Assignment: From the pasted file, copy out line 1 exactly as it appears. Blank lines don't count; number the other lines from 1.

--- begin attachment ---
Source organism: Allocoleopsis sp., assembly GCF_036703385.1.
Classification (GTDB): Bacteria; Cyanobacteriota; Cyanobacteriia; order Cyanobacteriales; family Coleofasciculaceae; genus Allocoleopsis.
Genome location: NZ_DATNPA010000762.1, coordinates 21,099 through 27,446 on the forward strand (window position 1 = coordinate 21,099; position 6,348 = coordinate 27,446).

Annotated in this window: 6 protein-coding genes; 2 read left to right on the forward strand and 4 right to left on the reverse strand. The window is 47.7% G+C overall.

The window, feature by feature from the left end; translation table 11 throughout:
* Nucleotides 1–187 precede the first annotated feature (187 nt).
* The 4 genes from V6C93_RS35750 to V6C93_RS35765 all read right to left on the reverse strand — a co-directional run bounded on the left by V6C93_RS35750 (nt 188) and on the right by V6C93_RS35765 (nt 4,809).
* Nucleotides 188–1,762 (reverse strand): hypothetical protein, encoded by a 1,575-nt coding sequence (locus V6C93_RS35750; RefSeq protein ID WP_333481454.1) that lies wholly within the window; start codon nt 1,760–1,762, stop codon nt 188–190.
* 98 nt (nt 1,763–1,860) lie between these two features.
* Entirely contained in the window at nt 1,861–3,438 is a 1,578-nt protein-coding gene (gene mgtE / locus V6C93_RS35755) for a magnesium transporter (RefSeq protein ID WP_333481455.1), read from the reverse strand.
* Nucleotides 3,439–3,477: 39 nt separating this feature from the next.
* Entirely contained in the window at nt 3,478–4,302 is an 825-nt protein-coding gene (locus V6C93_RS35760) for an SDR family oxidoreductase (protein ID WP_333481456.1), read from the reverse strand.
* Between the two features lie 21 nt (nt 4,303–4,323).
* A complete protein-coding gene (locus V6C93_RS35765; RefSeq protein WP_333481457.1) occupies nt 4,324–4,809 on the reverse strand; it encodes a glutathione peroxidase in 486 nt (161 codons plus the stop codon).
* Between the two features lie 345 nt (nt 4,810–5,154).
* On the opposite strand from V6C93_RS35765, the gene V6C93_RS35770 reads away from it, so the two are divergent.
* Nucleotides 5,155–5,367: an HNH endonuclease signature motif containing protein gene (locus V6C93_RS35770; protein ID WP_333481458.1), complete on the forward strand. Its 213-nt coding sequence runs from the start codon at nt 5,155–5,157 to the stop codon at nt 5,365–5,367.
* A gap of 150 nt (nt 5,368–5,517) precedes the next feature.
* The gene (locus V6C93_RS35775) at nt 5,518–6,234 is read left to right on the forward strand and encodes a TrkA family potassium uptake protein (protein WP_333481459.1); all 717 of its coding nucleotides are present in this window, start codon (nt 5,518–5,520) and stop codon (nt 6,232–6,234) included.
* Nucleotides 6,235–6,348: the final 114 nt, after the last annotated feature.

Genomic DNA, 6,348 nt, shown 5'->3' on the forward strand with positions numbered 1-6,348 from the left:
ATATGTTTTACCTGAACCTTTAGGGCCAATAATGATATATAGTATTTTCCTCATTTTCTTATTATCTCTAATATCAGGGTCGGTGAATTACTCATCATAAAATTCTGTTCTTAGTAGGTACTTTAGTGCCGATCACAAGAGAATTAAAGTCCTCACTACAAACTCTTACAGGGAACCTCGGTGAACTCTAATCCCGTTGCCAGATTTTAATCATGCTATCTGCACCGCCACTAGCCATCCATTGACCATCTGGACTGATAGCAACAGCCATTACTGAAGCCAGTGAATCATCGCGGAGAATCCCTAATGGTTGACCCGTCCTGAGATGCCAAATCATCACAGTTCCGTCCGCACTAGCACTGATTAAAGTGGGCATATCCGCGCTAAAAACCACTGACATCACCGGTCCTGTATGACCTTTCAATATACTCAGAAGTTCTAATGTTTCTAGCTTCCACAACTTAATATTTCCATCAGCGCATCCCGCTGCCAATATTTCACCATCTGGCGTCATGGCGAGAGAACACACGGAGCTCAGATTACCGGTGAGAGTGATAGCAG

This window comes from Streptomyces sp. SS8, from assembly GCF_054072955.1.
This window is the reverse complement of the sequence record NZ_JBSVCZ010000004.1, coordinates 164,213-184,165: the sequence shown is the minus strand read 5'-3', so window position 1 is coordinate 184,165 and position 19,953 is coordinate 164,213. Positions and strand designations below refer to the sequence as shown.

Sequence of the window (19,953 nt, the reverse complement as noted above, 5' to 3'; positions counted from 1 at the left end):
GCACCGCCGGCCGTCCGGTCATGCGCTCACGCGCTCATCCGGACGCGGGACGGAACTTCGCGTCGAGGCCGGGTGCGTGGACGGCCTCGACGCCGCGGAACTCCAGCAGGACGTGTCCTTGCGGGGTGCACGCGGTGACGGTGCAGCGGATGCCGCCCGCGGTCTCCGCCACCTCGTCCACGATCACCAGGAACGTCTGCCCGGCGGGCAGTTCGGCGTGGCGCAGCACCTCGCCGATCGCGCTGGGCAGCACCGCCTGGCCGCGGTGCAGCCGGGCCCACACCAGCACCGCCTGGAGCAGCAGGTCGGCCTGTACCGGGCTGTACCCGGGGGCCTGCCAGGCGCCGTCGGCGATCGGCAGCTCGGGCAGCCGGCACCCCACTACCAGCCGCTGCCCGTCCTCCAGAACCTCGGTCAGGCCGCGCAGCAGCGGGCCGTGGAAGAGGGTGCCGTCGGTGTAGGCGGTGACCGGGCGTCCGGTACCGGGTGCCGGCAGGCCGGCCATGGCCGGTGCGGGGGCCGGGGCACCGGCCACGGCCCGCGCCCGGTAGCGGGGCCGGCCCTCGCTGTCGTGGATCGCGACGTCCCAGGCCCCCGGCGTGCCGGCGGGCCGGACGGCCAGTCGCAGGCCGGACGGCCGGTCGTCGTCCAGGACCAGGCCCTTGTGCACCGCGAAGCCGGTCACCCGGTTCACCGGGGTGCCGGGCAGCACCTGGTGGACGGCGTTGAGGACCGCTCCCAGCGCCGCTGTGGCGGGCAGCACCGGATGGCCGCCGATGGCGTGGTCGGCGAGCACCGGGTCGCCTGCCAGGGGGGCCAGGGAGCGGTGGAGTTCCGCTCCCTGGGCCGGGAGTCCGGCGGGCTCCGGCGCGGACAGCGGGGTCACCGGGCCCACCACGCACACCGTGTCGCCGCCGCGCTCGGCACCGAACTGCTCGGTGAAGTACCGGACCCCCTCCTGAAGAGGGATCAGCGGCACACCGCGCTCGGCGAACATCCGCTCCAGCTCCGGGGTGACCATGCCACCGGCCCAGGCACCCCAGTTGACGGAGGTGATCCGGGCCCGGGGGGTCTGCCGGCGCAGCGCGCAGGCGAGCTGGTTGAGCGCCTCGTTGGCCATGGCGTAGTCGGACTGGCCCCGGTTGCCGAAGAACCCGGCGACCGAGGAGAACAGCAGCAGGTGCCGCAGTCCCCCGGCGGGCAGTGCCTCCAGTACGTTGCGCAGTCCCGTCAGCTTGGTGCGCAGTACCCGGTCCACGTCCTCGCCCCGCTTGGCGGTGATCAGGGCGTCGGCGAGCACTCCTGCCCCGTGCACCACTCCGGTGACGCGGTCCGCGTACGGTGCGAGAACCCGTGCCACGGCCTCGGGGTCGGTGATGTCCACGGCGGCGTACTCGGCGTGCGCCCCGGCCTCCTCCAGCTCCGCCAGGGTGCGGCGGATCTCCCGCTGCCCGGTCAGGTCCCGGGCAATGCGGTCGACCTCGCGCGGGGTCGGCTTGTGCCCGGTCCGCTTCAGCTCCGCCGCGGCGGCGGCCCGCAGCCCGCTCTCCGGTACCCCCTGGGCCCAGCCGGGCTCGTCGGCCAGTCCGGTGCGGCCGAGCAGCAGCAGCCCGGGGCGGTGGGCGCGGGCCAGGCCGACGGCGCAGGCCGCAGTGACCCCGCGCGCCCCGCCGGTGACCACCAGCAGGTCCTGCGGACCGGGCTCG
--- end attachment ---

Source organism: Allocoleopsis sp., assembly GCF_036703385.1.